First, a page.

Reuters BAGHDAD (Reuters) — The Iraqi government said on Thursday it would not hold talks with the Kurdish autonomous region on reopening its airports and providing dollars for its banks, unless the Kurds commit to “Iraq’s unity.”
Iraq’s central government imposed a ban on direct international flights to the autonomous Kurdish region after the Kurds held a Sept. 25 referendum on independence, which Baghdad says was illegal. It is calling for its neighbors to shut the landlocked region’s borders.
Among other measures to isolate the Kurdish region, Baghdad stopped selling dollars to four Kurdish-owned banks and called for a halt to its independent crude oil sales.
The Kurds have repeatedly called for negotiations following the referendum in which an overwhelming majority voted for independence.
“To avoid this collective punishment, we invite [Iraqi Prime Minister] Haider al-Abadi, again, ... [to] any form of dialogue and negotiations in conformity with the Iraqi Constitution,” the Kurdistan Regional Government (KRG) said in a statement.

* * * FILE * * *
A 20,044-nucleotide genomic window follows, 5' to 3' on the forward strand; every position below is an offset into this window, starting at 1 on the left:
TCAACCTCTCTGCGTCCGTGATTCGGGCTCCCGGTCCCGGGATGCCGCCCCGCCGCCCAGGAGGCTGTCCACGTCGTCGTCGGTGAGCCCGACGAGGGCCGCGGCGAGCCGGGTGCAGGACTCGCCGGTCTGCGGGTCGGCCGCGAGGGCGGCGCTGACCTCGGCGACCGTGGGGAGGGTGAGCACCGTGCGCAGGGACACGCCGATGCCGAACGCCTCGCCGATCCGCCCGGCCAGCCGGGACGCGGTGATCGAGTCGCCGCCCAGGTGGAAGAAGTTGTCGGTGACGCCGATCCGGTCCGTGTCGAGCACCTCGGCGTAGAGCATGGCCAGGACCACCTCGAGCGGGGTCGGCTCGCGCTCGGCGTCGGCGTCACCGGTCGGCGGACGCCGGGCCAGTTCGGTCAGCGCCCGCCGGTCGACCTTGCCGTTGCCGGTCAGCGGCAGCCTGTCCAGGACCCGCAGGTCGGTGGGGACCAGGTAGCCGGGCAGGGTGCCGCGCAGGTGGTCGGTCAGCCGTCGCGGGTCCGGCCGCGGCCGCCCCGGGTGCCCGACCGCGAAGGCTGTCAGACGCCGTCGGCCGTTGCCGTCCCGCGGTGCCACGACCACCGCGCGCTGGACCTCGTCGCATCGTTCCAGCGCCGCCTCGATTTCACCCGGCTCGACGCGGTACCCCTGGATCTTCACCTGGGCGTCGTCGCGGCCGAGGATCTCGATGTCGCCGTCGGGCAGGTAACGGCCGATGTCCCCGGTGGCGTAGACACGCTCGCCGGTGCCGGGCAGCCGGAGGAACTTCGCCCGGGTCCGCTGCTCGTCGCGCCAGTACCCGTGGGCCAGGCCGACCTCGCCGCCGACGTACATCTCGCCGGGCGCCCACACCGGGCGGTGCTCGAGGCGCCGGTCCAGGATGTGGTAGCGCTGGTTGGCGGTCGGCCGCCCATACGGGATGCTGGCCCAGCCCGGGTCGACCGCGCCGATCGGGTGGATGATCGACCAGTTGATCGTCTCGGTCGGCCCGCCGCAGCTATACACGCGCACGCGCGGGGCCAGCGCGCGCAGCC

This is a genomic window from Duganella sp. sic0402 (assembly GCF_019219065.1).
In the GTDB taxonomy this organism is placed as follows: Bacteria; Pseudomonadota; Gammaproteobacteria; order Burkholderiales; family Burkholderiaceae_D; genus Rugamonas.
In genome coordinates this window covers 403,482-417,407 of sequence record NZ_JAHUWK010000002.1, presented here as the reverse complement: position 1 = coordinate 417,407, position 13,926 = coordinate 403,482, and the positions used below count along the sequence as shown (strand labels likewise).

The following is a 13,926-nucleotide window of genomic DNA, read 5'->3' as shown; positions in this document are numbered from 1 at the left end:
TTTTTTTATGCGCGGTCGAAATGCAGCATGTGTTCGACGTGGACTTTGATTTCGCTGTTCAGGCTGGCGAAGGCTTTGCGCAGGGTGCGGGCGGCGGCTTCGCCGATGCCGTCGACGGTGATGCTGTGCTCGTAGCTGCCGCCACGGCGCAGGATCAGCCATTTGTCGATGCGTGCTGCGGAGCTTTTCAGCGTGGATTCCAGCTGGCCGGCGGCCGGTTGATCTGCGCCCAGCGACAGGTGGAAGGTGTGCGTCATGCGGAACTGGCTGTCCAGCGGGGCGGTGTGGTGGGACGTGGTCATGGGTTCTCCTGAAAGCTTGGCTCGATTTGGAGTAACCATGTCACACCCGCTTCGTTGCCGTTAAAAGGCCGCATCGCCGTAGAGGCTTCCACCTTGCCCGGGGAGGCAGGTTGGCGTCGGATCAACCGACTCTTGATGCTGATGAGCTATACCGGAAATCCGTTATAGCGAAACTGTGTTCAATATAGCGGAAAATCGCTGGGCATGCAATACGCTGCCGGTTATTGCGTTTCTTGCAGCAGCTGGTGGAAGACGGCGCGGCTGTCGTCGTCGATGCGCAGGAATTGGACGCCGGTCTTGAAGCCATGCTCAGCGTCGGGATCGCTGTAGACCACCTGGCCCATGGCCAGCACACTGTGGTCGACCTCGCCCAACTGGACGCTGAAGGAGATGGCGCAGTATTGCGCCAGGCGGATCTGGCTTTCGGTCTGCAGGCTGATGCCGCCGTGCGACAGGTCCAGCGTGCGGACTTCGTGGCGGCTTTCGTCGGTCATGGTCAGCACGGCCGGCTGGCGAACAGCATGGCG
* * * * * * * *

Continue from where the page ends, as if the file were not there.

It offered discussions “regarding the crossings, internal trade, providing services to the citizens, the banks and the airports.”
But Baghdad has said the Kurds must disavow the referendum result as a pre-condition for any talks. Asked about the latest offer, an Iraqi government spokesman said there could be no talks until the Kurds gave a “commitment to Iraq’s unity.”
The KRG “must accept the sovereign authority of the federal government on oil exports, security and border protection, including land and air entry points,” he told Reuters.
The Kurds, who have sought an independent state for generations, say their referendum was meant to be the start of a negotiation that would see them gain independence after agreement with the Iraqi government.
But Baghdad considered the vote illegal, especially as it was held not only in territory that forms part of the Kurdish autonomous region, but also in disputed neighboring parts of Iraq occupied by Kurdish troops.Speech